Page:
Since Java’s wildcard notation is so ugly, we’re not going to use it anymore in this discussion. Instead, we’ll write wildcards using the keywords inand out for contravariance and covariance respectively. Thus:

  • L<out V> is covariant in V, and
  • L<in V> is contravariant in V.

A given V is called the bound of the wildcard:

  • out V is an upper-bounded wildcard, and V is its upper bound, and
  • in V is a lower-bounded wildcard, and V is its lower bound.

In theory, we could have a wildcard with both an upper and lower bound, for example, L<out X in Y>.
We can express multiple upper bounds or multiple lower bounds using an intersection type, for example, L<out U&V> or L<in U&V>.
Note that the type expressions L<out Anything> and L<in Nothing> refer to exactly the same type, and this type is a supertype of all instantiations of L.
You’ll often see people refer to wildcarded types as existential types. What they mean by this is that if I know that list is of type List<out Object>:

List<out Object> list;

Then I know that there exists an unknown type T, a subtype of Object, such that list is of type List<T>.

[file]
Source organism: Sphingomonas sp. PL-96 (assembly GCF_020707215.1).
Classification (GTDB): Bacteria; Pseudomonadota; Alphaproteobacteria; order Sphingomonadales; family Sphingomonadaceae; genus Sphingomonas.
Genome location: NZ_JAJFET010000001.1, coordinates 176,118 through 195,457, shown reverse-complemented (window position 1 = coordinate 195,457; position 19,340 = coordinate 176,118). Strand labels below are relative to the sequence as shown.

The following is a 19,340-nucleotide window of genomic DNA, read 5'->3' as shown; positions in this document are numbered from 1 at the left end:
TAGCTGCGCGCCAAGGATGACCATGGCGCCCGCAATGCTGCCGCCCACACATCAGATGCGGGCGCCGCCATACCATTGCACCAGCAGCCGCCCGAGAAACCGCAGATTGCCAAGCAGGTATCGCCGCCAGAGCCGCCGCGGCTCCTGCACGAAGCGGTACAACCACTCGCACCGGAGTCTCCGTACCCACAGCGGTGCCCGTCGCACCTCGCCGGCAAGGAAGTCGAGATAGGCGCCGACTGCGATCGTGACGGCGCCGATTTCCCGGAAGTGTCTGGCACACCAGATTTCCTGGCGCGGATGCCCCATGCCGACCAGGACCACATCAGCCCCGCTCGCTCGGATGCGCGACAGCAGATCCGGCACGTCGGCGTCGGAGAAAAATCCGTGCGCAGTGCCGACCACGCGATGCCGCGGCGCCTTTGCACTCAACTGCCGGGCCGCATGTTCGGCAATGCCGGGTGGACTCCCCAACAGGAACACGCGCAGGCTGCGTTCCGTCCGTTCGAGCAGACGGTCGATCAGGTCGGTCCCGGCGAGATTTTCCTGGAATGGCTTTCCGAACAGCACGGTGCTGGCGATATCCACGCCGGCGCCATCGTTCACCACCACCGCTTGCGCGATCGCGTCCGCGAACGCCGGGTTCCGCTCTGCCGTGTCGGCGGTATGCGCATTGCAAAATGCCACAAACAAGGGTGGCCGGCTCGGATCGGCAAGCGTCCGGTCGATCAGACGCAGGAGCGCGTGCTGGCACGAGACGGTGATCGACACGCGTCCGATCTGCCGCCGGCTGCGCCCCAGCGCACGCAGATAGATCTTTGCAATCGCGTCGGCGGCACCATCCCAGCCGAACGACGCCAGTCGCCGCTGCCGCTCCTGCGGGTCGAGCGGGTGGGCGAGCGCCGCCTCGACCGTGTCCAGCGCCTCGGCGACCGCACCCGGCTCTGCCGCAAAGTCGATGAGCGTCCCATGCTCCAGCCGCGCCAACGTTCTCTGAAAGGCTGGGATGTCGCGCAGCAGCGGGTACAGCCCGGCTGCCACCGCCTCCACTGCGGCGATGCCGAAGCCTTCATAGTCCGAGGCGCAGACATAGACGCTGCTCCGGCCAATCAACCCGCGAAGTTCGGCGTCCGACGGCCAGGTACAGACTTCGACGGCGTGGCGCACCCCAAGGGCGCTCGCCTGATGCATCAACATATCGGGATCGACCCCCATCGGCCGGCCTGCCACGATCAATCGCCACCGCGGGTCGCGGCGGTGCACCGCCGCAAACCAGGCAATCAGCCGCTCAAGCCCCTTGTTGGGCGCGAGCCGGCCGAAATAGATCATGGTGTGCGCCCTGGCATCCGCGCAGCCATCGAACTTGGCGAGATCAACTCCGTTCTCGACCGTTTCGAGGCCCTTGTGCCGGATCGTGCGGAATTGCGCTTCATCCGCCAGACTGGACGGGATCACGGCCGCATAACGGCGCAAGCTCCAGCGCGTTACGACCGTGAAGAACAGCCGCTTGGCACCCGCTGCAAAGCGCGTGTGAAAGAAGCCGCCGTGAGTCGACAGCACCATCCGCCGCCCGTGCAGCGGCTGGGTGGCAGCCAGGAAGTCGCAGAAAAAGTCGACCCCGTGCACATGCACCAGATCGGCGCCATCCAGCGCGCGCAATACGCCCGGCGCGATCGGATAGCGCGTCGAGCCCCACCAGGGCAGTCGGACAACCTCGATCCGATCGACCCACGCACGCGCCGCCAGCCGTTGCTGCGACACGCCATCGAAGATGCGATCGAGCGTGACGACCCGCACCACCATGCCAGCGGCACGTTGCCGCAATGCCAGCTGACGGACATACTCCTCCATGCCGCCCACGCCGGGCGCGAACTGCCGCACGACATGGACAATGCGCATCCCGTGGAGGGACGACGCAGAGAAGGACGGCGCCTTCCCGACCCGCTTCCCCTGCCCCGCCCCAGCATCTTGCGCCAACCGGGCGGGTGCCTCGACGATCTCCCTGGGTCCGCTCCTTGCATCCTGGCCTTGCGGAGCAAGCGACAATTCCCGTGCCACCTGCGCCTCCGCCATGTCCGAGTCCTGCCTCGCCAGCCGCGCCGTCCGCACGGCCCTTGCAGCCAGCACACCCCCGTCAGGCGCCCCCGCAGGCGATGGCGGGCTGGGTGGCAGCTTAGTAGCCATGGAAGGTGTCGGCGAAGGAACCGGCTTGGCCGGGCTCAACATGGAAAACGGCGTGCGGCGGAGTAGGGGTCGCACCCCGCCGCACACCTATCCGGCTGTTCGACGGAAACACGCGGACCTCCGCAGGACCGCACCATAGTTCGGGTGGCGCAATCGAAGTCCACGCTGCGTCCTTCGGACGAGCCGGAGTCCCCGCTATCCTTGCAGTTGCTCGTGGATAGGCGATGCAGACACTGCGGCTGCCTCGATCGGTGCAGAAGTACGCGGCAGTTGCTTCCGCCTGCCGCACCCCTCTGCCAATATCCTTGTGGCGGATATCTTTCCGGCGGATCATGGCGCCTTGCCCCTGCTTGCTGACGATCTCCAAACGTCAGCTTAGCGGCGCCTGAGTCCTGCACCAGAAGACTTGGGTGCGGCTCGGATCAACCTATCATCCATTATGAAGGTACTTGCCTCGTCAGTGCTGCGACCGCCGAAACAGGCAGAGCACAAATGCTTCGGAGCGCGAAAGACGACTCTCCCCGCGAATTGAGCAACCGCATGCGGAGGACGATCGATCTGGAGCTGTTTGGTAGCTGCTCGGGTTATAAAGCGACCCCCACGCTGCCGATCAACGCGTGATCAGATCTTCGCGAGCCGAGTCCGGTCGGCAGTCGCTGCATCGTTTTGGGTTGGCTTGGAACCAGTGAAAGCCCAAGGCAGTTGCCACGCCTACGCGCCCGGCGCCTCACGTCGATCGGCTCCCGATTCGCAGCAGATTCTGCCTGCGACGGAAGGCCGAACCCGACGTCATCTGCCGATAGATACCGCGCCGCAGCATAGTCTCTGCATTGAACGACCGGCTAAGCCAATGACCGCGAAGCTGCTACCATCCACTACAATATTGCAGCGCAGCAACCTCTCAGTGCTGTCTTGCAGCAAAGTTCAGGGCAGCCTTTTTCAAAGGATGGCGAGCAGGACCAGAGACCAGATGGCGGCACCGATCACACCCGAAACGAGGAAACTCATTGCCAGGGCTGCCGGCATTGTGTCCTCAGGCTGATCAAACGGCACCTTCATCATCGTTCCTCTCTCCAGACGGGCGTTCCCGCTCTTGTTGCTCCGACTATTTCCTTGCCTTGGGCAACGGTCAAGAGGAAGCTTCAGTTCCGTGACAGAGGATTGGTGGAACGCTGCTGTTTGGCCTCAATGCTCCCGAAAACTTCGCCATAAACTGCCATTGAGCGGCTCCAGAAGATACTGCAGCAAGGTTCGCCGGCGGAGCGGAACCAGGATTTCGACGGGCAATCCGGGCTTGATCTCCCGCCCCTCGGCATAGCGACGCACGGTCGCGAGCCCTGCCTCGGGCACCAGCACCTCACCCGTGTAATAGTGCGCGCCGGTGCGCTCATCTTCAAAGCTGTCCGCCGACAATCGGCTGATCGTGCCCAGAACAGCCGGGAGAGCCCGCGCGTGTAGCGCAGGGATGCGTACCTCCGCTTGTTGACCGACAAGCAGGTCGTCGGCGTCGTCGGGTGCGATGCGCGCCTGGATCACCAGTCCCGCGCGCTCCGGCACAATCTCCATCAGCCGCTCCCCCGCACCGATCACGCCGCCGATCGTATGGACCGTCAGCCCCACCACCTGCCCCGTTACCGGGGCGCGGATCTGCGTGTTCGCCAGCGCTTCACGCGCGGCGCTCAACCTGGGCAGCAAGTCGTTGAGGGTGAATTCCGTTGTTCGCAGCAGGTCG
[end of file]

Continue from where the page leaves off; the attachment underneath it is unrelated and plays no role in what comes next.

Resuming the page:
Alternatively, we can take a more Ceylonic point of view, and say that List<out Object> is the union of all types List<T> where T is a subtype ofObject.
In a system with use-site variance, the following code does not compile:

void iterate(List<Object> list) {
    Iterator<Object> it = list.iterator();
    ...
}
iterate(ArrayList<String>()); //error: List<String> not a List<Object>

But this code does:

void iterate(List<out Object> list) {
    Iterator<out Object> it = list.iterator();
    ...
}
iterate(ArrayList<String>());

Correctly, this code does not compile:

void put(List<out Object> list) {
    list.add(10); //error: Integer is not a Nothing
}
put(ArrayList<String>());